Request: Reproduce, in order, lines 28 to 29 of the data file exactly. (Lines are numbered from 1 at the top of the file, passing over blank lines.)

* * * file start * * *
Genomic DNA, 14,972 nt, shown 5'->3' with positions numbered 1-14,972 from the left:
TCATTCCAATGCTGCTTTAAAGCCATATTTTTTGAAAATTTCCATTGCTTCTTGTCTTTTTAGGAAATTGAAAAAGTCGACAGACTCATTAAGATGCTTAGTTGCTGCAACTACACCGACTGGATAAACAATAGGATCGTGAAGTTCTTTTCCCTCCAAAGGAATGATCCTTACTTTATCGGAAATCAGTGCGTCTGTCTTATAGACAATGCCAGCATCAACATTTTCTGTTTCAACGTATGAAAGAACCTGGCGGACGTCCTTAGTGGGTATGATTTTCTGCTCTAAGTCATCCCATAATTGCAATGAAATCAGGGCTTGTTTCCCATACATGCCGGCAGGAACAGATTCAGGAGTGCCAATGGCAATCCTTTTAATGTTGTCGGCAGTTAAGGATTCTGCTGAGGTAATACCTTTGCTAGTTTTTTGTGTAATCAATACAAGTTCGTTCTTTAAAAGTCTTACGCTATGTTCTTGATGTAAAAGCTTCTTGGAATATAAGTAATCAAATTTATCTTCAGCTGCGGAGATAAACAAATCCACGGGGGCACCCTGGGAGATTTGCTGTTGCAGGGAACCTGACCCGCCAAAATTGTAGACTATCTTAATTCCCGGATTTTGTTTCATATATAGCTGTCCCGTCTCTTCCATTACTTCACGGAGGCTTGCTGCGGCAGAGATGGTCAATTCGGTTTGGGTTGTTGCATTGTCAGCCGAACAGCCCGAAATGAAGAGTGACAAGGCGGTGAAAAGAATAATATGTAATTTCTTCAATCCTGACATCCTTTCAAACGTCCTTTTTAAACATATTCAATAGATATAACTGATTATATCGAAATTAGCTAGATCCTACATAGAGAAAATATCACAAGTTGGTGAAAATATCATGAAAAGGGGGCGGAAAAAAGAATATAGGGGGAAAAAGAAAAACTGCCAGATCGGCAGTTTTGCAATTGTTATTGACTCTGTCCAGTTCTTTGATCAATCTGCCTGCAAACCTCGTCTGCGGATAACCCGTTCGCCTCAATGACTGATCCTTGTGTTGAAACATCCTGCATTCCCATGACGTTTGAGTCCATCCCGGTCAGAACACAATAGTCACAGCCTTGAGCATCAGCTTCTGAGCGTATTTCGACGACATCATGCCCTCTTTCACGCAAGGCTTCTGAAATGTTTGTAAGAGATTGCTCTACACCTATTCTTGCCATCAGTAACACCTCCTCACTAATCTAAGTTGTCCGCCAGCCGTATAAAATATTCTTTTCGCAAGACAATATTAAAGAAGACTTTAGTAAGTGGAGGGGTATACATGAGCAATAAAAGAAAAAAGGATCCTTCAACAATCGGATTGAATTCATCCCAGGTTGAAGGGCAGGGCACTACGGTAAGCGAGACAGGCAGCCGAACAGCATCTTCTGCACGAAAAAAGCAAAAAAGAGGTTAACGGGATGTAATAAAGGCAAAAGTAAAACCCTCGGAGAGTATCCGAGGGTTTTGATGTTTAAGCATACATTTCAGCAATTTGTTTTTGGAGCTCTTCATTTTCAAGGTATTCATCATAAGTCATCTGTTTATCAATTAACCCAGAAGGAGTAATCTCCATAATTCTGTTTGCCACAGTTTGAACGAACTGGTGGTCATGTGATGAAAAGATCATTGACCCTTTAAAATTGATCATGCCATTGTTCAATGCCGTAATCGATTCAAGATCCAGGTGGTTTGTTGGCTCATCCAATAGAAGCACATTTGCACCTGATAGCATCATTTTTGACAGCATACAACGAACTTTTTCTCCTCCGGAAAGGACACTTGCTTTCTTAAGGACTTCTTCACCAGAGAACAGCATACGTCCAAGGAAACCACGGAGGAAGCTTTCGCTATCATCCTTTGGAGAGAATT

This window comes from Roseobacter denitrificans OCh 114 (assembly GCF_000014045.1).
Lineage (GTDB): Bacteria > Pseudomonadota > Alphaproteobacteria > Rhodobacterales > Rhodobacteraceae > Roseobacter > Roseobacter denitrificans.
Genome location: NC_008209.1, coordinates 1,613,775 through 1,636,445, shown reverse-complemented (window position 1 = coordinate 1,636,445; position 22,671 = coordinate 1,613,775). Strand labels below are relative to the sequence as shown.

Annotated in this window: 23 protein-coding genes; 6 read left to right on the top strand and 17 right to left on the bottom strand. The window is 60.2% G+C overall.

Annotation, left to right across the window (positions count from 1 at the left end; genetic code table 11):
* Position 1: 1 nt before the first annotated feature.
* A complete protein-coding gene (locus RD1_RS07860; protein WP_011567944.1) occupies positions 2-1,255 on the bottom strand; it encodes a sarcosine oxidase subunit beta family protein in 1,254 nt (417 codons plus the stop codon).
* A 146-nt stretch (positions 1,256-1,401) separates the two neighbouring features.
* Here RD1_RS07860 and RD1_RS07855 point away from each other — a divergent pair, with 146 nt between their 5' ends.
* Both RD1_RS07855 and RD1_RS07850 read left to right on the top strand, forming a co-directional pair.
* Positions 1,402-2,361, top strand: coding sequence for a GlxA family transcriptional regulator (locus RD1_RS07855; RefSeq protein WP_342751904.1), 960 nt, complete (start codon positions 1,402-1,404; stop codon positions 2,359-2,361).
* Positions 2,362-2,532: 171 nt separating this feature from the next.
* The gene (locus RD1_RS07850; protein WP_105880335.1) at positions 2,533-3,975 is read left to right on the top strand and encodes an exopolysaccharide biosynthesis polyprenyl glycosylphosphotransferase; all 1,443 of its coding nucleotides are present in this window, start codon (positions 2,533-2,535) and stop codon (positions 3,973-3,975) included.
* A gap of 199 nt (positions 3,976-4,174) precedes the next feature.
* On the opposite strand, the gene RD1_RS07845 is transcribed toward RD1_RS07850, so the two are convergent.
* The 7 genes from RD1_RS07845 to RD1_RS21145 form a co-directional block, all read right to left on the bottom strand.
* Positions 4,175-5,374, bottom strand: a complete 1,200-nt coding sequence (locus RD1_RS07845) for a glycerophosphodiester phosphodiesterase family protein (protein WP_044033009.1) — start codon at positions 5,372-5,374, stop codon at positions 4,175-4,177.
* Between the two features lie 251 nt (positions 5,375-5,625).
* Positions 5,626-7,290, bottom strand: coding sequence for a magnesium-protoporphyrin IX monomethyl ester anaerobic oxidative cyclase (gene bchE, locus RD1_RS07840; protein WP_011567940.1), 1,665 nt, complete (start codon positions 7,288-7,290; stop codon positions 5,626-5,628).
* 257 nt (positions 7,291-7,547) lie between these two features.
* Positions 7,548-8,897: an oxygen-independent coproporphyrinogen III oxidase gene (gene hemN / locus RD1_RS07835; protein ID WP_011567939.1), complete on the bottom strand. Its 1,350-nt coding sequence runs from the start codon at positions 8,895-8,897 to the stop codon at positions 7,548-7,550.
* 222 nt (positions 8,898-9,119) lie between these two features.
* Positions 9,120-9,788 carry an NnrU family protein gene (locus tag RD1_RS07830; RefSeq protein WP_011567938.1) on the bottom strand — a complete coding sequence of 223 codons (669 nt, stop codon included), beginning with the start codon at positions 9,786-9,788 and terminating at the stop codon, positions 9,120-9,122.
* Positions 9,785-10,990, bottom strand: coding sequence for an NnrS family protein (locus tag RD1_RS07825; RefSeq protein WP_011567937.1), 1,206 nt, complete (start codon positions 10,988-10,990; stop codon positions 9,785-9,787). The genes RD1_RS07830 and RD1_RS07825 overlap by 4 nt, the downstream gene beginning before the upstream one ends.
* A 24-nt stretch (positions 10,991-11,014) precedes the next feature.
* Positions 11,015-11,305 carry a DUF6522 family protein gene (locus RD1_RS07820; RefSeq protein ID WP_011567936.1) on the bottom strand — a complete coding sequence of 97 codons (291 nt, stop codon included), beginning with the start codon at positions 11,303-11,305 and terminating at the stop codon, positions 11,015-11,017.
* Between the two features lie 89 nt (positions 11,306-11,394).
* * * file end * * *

* Positions 11,015-11,305 carry a DUF6522 family protein gene (locus RD1_RS07820; RefSeq protein ID WP_011567936.1) on the bottom strand — a complete coding sequence of 97 codons (291 nt, stop codon included), beginning with the start codon at positions 11,303-11,305 and terminating at the stop codon, positions 11,015-11,017.
* Between the two features lie 89 nt (positions 11,306-11,394).